by DRUCILLA BARKER || One might imagine that former South Carolina lawmaker James Smith would have extensive experience with retired General Robert Caslen to provide such a strong endorsement of his candidacy for the presidency of University of South Carolina, despite a unanimous vote of no confidence from the faculty and powerful opposition from every major constituency of the university community.
But it appears that Smith hardly knows the man. In fact, The (Charleston, S.C.) Post and Courier reported that Smith decided to go public with his support of Caslen after a phone call that occurred the day before the infamous vote. While Caslen told The Daily Gamecock that he “intentionally removed” himself from advocacy for his candidacy in the two weeks preceding the vote, apparently an exception was made for Smith.
Many at USC are curious to know what was said during that conversation that was so compelling as to produce the curious alliance that’s unfolded in recent weeks.
Since picking up Caslen in USC’s private jet last week, Smith has been camped out at the Osborne administration building, managing the new president’s calendar, attending his meetings, and escorting him around campus. There have also been reports that that Smith is doing some damage control for the president, including meeting with high-profile attorneys around town who might take a special interest in the questionable process by which Caslen was selected. It is a remarkable role for a Palmetto College employee who has been at the University for just over six months.
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(Via: The University of South Carolina)
This leads me to ask: In what formal capacity has Smith been empowered to carry out these duties? Unfortunately, no one seems to know. To my knowledge, there has been no announcement that he has been promoted to Chief of Staff or any other role in University administration. If Smith has been promoted, Caslen should immediately announce his new appointment and be prepared to answer questions regarding whether Smith’s end-game support for his candidacy played a role in his promotion.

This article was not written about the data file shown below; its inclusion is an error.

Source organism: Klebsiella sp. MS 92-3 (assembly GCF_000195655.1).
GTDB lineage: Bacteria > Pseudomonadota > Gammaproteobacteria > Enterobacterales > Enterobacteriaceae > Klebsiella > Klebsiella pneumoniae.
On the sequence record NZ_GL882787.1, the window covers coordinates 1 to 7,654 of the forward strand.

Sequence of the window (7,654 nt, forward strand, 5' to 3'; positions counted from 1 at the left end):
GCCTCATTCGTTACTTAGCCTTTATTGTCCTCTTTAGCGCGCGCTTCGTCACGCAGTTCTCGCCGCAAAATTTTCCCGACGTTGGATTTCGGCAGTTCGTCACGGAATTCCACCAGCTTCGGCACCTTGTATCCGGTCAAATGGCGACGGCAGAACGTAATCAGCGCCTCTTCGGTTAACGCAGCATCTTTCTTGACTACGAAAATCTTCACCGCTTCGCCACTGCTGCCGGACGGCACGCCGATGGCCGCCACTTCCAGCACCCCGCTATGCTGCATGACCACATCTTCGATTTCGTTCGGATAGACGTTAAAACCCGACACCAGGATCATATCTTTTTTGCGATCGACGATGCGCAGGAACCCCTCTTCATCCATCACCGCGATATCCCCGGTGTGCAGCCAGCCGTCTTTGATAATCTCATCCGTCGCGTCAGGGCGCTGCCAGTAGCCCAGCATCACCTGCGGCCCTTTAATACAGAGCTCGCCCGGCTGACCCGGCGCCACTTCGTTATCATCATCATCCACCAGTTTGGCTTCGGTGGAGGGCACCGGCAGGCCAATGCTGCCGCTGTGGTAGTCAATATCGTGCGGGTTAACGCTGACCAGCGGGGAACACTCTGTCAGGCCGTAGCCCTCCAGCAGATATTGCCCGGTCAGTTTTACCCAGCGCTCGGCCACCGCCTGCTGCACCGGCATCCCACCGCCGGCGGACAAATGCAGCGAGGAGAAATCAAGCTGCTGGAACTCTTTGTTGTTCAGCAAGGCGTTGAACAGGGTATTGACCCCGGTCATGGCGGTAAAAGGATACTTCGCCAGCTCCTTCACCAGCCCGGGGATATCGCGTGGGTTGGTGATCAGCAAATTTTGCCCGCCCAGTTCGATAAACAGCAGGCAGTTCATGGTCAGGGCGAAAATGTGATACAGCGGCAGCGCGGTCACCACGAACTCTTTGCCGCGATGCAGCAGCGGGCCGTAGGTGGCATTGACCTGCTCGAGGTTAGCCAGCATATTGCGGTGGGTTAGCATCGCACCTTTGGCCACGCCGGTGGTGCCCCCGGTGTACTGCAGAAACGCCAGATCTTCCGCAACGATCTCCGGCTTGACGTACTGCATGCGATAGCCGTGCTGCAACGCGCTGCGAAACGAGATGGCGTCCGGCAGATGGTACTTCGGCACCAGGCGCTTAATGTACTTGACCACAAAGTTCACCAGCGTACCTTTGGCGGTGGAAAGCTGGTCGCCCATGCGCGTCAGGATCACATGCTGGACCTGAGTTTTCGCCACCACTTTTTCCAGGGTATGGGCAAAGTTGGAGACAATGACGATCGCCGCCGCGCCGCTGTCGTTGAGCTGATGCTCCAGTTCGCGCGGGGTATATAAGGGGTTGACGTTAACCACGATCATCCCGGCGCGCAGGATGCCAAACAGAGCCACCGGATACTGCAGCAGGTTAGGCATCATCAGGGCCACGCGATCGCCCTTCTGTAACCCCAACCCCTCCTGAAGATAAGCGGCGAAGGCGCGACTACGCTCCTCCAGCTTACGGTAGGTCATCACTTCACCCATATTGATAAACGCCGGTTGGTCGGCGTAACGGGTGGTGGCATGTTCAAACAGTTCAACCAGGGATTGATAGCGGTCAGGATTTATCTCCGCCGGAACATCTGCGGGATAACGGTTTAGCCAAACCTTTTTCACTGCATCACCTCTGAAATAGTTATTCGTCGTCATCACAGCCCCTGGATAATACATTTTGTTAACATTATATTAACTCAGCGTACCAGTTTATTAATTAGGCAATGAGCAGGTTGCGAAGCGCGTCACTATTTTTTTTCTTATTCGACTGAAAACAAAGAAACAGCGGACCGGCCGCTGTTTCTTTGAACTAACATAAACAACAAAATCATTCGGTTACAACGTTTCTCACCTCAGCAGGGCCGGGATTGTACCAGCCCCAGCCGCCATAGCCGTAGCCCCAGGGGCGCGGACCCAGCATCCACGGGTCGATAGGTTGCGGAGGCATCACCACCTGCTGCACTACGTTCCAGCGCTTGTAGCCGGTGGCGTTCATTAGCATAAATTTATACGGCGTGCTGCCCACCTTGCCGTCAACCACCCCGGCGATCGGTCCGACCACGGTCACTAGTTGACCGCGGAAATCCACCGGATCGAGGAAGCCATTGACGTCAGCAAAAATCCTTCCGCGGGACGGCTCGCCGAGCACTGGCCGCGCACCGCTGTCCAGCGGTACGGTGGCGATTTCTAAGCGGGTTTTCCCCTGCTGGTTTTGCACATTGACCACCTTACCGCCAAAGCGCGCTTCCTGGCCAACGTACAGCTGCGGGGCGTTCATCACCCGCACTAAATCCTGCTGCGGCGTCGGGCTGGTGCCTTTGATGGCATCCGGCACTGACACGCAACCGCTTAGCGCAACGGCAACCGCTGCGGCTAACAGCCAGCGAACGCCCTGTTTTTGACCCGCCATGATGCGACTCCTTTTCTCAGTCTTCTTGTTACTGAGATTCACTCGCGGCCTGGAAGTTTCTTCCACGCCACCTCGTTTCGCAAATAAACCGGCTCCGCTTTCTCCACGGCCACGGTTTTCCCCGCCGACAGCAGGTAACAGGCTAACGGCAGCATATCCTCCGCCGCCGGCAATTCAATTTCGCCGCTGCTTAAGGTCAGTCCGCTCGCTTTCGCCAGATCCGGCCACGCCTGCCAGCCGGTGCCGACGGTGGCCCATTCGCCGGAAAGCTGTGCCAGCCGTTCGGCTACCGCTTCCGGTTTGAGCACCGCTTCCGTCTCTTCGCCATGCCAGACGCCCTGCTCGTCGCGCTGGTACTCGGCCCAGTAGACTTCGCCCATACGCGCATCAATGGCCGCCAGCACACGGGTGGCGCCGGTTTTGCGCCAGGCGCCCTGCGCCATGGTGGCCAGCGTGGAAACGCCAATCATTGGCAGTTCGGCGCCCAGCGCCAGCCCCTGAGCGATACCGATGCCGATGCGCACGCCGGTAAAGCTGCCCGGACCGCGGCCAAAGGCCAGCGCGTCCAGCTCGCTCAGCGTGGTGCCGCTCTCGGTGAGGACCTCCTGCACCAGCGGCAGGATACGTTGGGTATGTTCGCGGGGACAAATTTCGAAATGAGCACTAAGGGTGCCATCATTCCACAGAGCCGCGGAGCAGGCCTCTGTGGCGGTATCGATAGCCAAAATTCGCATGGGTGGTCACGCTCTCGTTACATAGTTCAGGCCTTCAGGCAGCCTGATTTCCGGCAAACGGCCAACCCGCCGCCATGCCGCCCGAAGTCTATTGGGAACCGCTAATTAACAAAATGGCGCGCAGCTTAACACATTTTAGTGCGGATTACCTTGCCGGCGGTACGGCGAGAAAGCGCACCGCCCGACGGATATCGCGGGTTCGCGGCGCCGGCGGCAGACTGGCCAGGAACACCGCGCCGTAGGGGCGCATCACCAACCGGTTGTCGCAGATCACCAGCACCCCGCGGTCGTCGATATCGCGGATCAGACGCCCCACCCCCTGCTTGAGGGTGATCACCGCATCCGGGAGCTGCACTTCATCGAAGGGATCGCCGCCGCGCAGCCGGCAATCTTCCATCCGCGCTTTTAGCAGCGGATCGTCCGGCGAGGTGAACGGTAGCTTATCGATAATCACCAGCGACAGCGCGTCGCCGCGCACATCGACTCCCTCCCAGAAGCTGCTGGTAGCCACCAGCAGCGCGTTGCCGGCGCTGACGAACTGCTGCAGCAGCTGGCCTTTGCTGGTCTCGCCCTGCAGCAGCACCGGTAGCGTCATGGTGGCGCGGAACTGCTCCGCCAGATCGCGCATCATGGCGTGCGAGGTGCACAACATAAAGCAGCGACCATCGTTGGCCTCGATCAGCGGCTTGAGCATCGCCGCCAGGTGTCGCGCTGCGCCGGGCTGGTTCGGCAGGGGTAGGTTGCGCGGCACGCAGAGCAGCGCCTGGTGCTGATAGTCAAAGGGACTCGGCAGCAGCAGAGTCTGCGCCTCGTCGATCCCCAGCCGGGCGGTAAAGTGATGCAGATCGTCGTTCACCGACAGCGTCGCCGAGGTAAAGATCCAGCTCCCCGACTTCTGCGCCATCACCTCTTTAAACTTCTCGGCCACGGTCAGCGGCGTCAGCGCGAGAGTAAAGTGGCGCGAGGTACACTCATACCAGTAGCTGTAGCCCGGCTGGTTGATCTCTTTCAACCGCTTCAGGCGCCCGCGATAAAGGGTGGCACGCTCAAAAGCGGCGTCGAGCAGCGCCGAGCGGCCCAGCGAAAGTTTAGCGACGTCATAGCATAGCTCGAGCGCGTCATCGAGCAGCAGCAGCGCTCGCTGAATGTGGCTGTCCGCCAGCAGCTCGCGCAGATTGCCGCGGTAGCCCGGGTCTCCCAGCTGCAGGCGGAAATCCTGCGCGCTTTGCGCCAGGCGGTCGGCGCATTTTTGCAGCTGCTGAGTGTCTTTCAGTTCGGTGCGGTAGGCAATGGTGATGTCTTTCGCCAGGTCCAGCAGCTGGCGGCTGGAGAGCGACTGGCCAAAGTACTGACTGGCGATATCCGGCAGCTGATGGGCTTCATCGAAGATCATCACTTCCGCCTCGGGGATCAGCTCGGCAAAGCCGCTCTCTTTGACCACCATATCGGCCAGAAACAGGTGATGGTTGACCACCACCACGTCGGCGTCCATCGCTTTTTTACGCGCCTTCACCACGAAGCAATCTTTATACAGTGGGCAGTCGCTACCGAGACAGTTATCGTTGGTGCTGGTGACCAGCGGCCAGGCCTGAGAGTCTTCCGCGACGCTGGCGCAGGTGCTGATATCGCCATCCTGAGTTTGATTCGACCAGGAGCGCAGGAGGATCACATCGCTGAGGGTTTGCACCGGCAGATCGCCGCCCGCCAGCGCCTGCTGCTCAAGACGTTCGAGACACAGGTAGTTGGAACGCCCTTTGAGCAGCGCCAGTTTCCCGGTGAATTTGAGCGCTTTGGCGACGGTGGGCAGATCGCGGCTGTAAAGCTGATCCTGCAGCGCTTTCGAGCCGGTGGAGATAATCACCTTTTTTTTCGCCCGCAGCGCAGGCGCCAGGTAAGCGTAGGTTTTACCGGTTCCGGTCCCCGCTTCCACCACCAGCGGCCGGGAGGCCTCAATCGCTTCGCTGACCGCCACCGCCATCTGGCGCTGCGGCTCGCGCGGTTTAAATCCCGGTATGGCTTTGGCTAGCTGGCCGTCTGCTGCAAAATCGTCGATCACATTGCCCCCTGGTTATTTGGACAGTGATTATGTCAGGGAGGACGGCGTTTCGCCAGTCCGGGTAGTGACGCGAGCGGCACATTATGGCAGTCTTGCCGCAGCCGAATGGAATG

Given that Smith has no experience as an educator, no experience working in a university, and no experience managing an organization of this size, it would be reasonable to expect that such a move would result in further discord within the university. As a federal contractor, USC is required to be an equal opportunity employer. Appointing Smith to a high-level administrative position at Osborne without a search violates the policies established to ensure that the university is in compliance with state and federal anti-discrimination laws and regulations. We have had quite enough cronyism and political opportunism.
If President Caslen wishes to establish a reputation for integrity in leadership, he should run a fair and transparent search for every position on his leadership team. There are many staff at USC who work hard, possess the requisite training and experience, and deserve a fair shot. For years, we have allowed a small group of politically-connected elites on both sides of the aisle to operate without transparency or accountability to those they lead. It is time for real change.
ABOUT THE AUTHOR …
Dr. Drucilla Barker is a Professor in the Department of Anthropology and the Women’s & Gender Studies Program. She is a radical, feminist economist whose research interests are globalization, feminist political economy, and economic anthropology.
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